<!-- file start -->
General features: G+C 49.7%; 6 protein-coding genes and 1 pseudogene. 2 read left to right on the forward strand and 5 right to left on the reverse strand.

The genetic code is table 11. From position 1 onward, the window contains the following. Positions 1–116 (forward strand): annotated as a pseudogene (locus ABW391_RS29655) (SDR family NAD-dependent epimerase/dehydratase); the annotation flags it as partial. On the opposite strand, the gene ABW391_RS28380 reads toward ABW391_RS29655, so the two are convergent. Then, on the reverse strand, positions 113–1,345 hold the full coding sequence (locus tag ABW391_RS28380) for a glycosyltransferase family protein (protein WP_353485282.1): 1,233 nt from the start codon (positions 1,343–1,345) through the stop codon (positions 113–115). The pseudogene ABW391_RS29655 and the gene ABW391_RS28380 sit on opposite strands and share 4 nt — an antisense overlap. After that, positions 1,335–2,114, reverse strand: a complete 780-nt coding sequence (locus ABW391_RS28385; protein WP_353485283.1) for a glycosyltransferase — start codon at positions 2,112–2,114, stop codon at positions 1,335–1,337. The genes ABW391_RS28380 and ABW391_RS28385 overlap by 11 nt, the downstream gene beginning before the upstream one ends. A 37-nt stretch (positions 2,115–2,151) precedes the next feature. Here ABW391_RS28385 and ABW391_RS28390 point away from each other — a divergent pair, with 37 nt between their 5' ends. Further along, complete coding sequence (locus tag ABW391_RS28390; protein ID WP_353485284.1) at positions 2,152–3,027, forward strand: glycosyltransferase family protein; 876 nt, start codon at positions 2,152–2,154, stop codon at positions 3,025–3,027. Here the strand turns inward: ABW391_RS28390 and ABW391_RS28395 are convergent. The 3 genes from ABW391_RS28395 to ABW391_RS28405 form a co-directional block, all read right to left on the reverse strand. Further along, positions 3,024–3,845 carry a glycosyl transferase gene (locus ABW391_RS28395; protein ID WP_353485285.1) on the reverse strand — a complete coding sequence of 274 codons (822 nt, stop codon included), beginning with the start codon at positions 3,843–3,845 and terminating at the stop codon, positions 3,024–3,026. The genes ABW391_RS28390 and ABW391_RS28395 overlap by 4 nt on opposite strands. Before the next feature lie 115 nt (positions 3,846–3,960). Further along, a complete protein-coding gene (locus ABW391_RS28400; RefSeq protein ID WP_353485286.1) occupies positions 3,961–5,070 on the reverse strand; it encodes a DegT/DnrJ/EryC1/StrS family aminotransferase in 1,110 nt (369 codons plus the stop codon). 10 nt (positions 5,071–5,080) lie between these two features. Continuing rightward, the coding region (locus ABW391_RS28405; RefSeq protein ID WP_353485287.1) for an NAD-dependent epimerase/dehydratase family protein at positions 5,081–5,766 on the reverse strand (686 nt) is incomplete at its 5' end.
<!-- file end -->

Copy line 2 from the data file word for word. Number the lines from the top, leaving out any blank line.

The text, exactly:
The genetic code is table 11. From position 1 onward, the window contains the following. Positions 1–116 (forward strand): annotated as a pseudogene (locus ABW391_RS29655) (SDR family NAD-dependent epimerase/dehydratase); the annotation flags it as partial. On the opposite strand, the gene ABW391_RS28380 reads toward ABW391_RS29655, so the two are convergent. Then, on the reverse strand, positions 113–1,345 hold the full coding sequence (locus tag ABW391_RS28380) for a glycosyltransferase family protein (protein WP_353485282.1): 1,233 nt from the start codon (positions 1,343–1,345) through the stop codon (positions 113–115). The pseudogene ABW391_RS29655 and the gene ABW391_RS28380 sit on opposite strands and share 4 nt — an antisense overlap. After that, positions 1,335–2,114, reverse strand: a complete 780-nt coding sequence (locus ABW391_RS28385; protein WP_353485283.1) for a glycosyltransferase — start codon at positions 2,112–2,114, stop codon at positions 1,335–1,337. The genes ABW391_RS28380 and ABW391_RS28385 overlap by 11 nt, the downstream gene beginning before the upstream one ends. A 37-nt stretch (positions 2,115–2,151) precedes the next feature. Here ABW391_RS28385 and ABW391_RS28390 point away from each other — a divergent pair, with 37 nt between their 5' ends. Further along, complete coding sequence (locus tag ABW391_RS28390; protein ID WP_353485284.1) at positions 2,152–3,027, forward strand: glycosyltransferase family protein; 876 nt, start codon at positions 2,152–2,154, stop codon at positions 3,025–3,027. Here the strand turns inward: ABW391_RS28390 and ABW391_RS28395 are convergent. The 3 genes from ABW391_RS28395 to ABW391_RS28405 form a co-directional block, all read right to left on the reverse strand. Further along, positions 3,024–3,845 carry a glycosyl transferase gene (locus ABW391_RS28395; protein ID WP_353485285.1) on the reverse strand — a complete coding sequence of 274 codons (822 nt, stop codon included), beginning with the start codon at positions 3,843–3,845 and terminating at the stop codon, positions 3,024–3,026. The genes ABW391_RS28390 and ABW391_RS28395 overlap by 4 nt on opposite strands. Before the next feature lie 115 nt (positions 3,846–3,960). Further along, a complete protein-coding gene (locus ABW391_RS28400; RefSeq protein ID WP_353485286.1) occupies positions 3,961–5,070 on the reverse strand; it encodes a DegT/DnrJ/EryC1/StrS family aminotransferase in 1,110 nt (369 codons plus the stop codon). 10 nt (positions 5,071–5,080) lie between these two features. Continuing rightward, the coding region (locus ABW391_RS28405; RefSeq protein ID WP_353485287.1) for an NAD-dependent epimerase/dehydratase family protein at positions 5,081–5,766 on the reverse strand (686 nt) is incomplete at its 5' end.